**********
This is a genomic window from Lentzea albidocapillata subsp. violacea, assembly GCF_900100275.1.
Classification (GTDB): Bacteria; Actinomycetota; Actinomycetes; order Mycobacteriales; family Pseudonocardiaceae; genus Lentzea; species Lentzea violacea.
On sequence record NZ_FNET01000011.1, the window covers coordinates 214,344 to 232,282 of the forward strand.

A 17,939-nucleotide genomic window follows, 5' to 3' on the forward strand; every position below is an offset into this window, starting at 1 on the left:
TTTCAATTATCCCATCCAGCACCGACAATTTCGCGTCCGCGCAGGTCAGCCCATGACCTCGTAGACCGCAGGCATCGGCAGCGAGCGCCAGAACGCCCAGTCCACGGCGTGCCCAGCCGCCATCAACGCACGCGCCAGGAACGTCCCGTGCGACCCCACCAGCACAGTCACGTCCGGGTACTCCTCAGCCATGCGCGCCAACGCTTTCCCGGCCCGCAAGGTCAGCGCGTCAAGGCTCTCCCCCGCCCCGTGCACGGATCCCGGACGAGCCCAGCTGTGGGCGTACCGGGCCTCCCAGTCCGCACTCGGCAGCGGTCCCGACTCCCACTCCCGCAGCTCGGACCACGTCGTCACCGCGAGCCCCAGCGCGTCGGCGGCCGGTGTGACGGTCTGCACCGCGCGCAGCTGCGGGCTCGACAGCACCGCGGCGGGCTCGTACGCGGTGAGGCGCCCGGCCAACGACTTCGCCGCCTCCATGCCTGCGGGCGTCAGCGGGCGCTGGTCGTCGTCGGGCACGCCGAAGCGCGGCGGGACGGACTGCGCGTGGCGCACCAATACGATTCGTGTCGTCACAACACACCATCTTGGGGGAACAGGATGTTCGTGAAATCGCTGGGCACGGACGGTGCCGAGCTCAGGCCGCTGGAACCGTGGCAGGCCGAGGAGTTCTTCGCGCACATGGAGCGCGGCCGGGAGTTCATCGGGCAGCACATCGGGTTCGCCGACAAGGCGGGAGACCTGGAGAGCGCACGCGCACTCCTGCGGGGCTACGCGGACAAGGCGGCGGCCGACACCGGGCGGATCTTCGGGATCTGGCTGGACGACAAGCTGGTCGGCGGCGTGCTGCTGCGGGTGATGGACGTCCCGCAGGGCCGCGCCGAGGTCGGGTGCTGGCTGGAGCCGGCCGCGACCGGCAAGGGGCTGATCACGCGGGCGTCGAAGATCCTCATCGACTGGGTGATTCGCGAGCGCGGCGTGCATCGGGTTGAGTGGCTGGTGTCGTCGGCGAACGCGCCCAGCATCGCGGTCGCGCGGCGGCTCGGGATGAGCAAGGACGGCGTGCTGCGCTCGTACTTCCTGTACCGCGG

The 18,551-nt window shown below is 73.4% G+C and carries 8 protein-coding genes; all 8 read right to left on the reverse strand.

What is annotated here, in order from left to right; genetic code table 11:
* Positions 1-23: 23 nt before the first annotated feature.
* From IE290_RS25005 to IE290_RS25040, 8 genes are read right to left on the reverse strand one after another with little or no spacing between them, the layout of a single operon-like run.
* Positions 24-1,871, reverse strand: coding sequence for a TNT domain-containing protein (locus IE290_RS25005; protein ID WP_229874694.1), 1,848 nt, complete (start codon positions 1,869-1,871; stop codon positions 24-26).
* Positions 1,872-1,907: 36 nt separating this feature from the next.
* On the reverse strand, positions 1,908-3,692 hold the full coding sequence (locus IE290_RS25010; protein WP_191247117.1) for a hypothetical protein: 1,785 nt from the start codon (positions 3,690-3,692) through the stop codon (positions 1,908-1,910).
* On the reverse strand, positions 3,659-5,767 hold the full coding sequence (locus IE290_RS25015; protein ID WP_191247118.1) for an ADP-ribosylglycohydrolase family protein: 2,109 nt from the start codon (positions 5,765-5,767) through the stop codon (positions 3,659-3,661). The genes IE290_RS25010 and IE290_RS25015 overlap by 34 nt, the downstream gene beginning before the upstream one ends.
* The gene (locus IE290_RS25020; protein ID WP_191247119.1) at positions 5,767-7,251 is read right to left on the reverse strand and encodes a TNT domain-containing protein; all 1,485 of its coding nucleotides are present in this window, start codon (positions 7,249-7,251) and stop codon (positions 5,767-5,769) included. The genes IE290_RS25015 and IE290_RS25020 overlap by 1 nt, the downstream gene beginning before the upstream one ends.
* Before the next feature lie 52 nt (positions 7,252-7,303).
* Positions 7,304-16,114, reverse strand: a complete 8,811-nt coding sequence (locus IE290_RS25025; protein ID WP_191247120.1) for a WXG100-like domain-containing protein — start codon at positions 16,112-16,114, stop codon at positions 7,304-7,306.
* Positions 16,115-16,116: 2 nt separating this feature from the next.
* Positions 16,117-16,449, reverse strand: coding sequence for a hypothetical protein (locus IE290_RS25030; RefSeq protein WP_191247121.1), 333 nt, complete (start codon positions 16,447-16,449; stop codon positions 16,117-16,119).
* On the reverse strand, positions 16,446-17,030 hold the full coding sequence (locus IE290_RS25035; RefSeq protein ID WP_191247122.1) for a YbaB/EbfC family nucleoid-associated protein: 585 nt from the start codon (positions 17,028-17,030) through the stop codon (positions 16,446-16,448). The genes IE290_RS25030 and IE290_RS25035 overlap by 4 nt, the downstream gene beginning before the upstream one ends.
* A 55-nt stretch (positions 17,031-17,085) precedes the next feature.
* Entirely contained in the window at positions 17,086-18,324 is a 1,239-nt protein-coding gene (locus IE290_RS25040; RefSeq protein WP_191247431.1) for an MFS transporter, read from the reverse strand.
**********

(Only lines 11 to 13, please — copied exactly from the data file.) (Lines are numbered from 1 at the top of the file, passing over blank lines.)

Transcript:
* Positions 1,872-1,907: 36 nt separating this feature from the next.
* On the reverse strand, positions 1,908-3,692 hold the full coding sequence (locus IE290_RS25010; protein WP_191247117.1) for a hypothetical protein: 1,785 nt from the start codon (positions 3,690-3,692) through the stop codon (positions 1,908-1,910).
* On the reverse strand, positions 3,659-5,767 hold the full coding sequence (locus IE290_RS25015; protein ID WP_191247118.1) for an ADP-ribosylglycohydrolase family protein: 2,109 nt from the start codon (positions 5,765-5,767) through the stop codon (positions 3,659-3,661). The genes IE290_RS25010 and IE290_RS25015 overlap by 34 nt, the downstream gene beginning before the upstream one ends.